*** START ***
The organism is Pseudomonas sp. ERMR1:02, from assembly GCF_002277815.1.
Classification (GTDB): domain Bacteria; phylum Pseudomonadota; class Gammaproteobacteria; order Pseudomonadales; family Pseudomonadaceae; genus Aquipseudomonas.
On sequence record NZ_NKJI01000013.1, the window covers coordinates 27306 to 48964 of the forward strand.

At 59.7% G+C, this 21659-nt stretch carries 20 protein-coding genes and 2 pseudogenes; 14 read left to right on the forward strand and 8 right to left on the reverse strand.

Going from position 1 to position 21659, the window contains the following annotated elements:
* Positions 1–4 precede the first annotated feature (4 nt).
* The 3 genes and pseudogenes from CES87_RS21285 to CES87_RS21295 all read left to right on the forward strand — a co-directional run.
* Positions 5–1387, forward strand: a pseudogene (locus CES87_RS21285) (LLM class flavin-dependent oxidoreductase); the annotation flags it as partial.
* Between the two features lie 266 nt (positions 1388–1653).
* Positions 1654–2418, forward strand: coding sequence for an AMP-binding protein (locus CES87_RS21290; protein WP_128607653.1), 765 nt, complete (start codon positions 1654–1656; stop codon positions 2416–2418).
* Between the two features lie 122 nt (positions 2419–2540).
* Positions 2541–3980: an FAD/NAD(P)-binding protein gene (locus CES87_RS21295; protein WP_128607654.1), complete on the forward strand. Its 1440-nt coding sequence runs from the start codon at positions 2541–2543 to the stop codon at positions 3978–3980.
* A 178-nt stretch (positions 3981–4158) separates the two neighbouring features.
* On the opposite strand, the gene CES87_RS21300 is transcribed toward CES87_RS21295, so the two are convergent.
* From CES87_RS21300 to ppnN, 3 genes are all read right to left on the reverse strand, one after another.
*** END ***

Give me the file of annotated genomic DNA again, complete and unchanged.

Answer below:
The organism is Pseudomonas sp. ERMR1:02, from assembly GCF_002277815.1.
Classification (GTDB): domain Bacteria; phylum Pseudomonadota; class Gammaproteobacteria; order Pseudomonadales; family Pseudomonadaceae; genus Aquipseudomonas.
On sequence record NZ_NKJI01000013.1, the window covers coordinates 27306 to 48964 of the forward strand.

At 59.7% G+C, this 21659-nt stretch carries 20 protein-coding genes and 2 pseudogenes; 14 read left to right on the forward strand and 8 right to left on the reverse strand.

Going from position 1 to position 21659, the window contains the following annotated elements:
* Positions 1–4 precede the first annotated feature (4 nt).
* The 3 genes and pseudogenes from CES87_RS21285 to CES87_RS21295 all read left to right on the forward strand — a co-directional run.
* Positions 5–1387, forward strand: a pseudogene (locus CES87_RS21285) (LLM class flavin-dependent oxidoreductase); the annotation flags it as partial.
* Between the two features lie 266 nt (positions 1388–1653).
* Positions 1654–2418, forward strand: coding sequence for an AMP-binding protein (locus CES87_RS21290; protein WP_128607653.1), 765 nt, complete (start codon positions 1654–1656; stop codon positions 2416–2418).
* Between the two features lie 122 nt (positions 2419–2540).
* Positions 2541–3980: an FAD/NAD(P)-binding protein gene (locus CES87_RS21295; protein WP_128607654.1), complete on the forward strand. Its 1440-nt coding sequence runs from the start codon at positions 2541–2543 to the stop codon at positions 3978–3980.
* A 178-nt stretch (positions 3981–4158) separates the two neighbouring features.
* On the opposite strand, the gene CES87_RS21300 is transcribed toward CES87_RS21295, so the two are convergent.
* From CES87_RS21300 to ppnN, 3 genes are all read right to left on the reverse strand, one after another.